Invasive Species Permit for 2010

All boat owners should be aware of a new permit required for 2010. This permit impacts both motorized and non motorized boat owners. Yes, it means drift boats, canoes, and rafts. Read on to see how it will or could impact you and how to get your permit.

Why do boaters need an Invasive Species Prevention Permit?

* Aquatic invasive species seriously damage waterbodies. Species like the quagga mussel and Eurasian watermilfoil “hitchhike” from one body of water to the next, primarily on boats. Revenues from permits will fund a new statewide prevention program to help protect our waters.
* Destructive invaders including the quagga and zebra mussels are rapidly spreading across the nation degrading water quality, depleting native fish and waterfowl populations and costing millions of dollars in maintenance of water and power facilities. The new program will be implemented by the Oregon State Marine Board and the Oregon Department of Fish and Wildlife.

What does this mean to the motor boater with a boat registered in Oregon?

* Registered boaters (including sailboats 12 feet and longer that are registered) will pay an additional $5 surcharge when they renew their boat registration. Current boat decals (which are stickers that attach to the bow of the boat) are proof that you’ve paid the fee. Renewal notifications will itemize the cost of registration and the $5 surcharge so boaters understand how their fees are used.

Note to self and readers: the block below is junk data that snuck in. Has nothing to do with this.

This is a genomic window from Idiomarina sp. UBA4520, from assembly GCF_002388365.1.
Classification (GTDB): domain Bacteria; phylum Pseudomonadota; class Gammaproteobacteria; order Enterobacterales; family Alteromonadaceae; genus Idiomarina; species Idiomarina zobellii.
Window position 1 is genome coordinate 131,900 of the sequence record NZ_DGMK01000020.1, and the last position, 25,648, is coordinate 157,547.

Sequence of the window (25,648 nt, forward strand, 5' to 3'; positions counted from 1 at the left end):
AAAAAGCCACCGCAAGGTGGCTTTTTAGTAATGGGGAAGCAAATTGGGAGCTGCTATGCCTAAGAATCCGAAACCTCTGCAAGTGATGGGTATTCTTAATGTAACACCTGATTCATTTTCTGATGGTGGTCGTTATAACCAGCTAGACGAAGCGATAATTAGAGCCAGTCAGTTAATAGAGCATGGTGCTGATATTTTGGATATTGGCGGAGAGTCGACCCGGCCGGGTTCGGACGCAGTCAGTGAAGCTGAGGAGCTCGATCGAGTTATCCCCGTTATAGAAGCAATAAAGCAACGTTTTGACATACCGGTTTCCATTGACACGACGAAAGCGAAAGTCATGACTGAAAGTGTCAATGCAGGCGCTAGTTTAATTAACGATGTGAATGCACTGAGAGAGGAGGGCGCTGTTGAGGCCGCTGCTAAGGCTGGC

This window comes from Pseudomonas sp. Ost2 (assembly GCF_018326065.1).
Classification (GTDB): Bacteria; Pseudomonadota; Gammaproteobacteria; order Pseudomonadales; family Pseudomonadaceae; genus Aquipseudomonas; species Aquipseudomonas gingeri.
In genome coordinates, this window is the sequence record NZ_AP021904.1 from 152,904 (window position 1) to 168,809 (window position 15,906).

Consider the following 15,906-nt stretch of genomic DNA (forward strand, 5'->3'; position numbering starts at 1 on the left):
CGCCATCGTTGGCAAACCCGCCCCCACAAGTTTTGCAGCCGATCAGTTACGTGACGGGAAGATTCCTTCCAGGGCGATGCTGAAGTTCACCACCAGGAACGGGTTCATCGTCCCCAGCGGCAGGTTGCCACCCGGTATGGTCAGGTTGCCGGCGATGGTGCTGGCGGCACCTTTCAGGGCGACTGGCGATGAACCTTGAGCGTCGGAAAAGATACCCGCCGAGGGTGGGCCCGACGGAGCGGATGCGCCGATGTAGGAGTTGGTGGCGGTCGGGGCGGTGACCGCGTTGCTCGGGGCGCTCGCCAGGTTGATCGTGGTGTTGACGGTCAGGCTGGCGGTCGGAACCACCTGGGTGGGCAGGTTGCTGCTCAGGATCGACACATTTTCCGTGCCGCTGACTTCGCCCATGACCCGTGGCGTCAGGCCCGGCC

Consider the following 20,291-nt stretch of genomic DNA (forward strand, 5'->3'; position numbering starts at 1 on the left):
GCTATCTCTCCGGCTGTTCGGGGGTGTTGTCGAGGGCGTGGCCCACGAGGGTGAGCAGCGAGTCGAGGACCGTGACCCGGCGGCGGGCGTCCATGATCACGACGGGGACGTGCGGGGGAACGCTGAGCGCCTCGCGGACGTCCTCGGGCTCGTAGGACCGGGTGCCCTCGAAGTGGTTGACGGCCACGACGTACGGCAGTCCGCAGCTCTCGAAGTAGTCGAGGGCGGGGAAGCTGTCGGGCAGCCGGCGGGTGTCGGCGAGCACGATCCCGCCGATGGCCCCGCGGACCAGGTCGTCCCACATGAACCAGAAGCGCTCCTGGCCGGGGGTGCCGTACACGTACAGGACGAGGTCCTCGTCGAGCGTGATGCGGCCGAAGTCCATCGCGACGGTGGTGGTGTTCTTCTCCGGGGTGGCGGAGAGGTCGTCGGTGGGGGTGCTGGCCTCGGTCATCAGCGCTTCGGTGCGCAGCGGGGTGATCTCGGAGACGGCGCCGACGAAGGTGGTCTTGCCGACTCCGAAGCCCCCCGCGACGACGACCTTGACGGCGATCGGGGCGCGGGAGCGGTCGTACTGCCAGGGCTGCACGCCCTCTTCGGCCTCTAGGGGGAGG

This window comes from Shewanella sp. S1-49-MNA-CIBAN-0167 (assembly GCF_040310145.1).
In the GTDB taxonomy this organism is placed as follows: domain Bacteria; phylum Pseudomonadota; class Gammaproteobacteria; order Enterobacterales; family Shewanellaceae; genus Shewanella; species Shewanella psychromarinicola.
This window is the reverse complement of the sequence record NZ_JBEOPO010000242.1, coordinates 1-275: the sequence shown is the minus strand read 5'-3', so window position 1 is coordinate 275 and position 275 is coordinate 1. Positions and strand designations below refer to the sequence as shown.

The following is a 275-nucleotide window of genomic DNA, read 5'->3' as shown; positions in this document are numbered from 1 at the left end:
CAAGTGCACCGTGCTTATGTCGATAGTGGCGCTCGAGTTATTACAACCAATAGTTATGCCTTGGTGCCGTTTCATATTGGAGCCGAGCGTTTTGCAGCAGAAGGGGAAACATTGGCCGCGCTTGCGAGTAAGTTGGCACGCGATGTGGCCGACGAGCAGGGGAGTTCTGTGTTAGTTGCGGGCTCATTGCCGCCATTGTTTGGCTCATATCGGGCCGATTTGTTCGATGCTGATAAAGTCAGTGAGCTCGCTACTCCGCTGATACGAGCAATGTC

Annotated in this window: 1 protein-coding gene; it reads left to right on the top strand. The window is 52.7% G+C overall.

* If your registration expires next year (December 31, 2010), you do not need to have a permit for the 2010 boating season. The fee will automatically be added when you renew your registration.
* Sailboats under 12 feet (that are not registered) will need to carry and purchase a $7 annual permit ($5 + $2 agent fee), which the boater can use with any manually powered boat. Permits for non-motorized vessels are being sold through
* If you have paddle craft, in addition to your motorized vessel, you will need individual permits when the paddle craft are in use. Permits for non-motorized vessels are being sold through

What does this mean for those with manually powered boats (paddlecraft)?


* Non-motorized boat operators (rafts, drift boats, kayaks, canoes, etc.) 10 feet and longer will need to carry and purchase a $7 annual permit ($5 + $2 agent fee), which the boater can use with any manually powered boat.
* Permits are required for both residents AND non-residents and are transferable to other non-motorized craft, but every vessel on the water must have a permit.
* Non-motorized liveries (rental businesses) will receive a quantity discount. Clubs and organizations can have permits issued in their name. Permits must be purchased directly from the Oregon State Marine Board.
* Permits are printed on water-resistant paper and easy to carry.

What about out-of-state visitors?

* Out-of-state visitors who trailer a motorized boat will be required to purchase a $22 annual permit ($20 permit + $2 agent fee) and carry it with them when boating on Oregon waters.
* Permits will be available ONLY through ODFW license agents, ODFW offices that sell licenses and on the ODFW web site. Out-of-state permits will not be sold through boat registration agents or the Oregon State Marine Board.
* Non-motorized out-of-state visitors will need to purchase the $7 annual permit ($5 + $2 agent fee).

What about Stand-Up Paddle Boards (SUP’s). Do they need a permit?

* YES. The USCG determined that stand-up paddle boards are considered boats for the purpose of life jacket requirements. Based on this determination, and if the stand-up paddle board is 10 feet or longer, the operator would need to have a permit.

What about multi-jurisdictional waters like the Columbia and Snake Rivers?